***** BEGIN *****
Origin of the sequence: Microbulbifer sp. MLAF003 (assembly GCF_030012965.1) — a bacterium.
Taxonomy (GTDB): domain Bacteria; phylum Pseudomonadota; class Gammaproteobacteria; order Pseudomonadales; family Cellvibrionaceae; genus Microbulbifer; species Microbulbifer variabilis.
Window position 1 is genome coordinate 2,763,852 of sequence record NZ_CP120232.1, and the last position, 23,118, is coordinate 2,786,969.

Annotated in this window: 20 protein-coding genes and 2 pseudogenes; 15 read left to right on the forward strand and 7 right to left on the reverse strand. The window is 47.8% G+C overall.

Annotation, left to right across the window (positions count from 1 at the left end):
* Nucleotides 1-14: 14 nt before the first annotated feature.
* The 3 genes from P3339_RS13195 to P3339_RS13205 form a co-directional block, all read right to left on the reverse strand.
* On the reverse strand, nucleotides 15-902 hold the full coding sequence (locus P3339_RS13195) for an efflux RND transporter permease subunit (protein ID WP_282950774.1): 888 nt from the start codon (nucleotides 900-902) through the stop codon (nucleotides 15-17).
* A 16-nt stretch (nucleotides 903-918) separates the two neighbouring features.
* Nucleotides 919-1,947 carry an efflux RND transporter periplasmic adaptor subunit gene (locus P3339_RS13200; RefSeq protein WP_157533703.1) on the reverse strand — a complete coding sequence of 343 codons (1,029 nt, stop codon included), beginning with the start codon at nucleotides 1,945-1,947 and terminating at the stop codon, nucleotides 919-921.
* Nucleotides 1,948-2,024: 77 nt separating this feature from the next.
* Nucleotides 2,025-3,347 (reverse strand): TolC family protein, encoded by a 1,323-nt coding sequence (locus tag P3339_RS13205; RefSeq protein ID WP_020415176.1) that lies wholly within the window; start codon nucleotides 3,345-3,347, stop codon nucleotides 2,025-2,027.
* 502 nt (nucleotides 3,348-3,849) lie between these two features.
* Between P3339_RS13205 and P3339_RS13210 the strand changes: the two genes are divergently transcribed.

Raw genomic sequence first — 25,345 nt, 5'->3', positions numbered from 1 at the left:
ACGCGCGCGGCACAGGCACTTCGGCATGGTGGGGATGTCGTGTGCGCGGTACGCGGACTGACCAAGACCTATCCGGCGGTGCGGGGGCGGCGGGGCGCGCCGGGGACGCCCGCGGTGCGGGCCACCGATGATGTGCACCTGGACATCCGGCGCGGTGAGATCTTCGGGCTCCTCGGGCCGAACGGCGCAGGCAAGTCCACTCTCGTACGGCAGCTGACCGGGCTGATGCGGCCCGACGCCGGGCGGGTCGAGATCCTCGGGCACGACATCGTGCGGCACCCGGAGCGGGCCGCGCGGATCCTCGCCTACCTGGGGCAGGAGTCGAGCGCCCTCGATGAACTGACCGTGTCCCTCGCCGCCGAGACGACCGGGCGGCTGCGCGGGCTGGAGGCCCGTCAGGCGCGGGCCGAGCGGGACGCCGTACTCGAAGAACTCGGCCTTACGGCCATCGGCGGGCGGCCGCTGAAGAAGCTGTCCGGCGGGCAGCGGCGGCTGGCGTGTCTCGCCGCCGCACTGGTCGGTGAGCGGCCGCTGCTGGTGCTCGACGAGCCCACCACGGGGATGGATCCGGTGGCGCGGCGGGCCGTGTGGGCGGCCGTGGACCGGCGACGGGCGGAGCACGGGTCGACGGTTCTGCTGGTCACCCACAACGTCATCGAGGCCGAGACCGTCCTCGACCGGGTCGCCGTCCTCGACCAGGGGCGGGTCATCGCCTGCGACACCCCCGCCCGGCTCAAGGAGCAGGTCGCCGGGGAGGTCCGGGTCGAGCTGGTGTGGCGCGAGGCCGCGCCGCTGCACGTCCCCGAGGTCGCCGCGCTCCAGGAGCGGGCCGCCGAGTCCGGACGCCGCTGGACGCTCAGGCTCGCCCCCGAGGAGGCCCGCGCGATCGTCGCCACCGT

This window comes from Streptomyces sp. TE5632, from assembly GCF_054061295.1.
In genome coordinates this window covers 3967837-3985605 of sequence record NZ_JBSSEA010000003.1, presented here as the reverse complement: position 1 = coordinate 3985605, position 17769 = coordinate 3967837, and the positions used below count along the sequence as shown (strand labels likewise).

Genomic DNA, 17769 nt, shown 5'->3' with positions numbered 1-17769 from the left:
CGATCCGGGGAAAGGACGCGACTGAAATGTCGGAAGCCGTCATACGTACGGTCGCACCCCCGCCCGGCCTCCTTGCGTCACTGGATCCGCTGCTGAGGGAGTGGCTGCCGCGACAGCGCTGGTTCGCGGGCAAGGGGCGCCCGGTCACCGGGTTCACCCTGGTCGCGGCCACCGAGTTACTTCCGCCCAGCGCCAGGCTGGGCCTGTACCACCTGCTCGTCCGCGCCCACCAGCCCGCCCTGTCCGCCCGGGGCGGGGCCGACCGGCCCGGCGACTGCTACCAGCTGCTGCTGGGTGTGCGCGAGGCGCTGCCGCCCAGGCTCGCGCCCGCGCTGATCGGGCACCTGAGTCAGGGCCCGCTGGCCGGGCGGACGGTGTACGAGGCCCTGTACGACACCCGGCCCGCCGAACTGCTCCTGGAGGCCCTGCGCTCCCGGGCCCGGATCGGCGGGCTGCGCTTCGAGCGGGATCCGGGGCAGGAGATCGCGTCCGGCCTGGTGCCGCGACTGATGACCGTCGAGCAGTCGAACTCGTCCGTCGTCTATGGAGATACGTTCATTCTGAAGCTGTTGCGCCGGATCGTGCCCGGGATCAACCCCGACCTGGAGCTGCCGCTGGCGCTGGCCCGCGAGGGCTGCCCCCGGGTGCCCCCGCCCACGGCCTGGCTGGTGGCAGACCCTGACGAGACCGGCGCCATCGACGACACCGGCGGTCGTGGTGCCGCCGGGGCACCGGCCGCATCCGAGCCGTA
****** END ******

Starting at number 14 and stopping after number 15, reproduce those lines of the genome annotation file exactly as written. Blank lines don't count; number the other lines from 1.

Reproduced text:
* Between P3339_RS13205 and P3339_RS13210 the strand changes: the two genes are divergently transcribed.

Raw genomic sequence first — 25,345 nt, 5'->3', positions numbered from 1 at the left: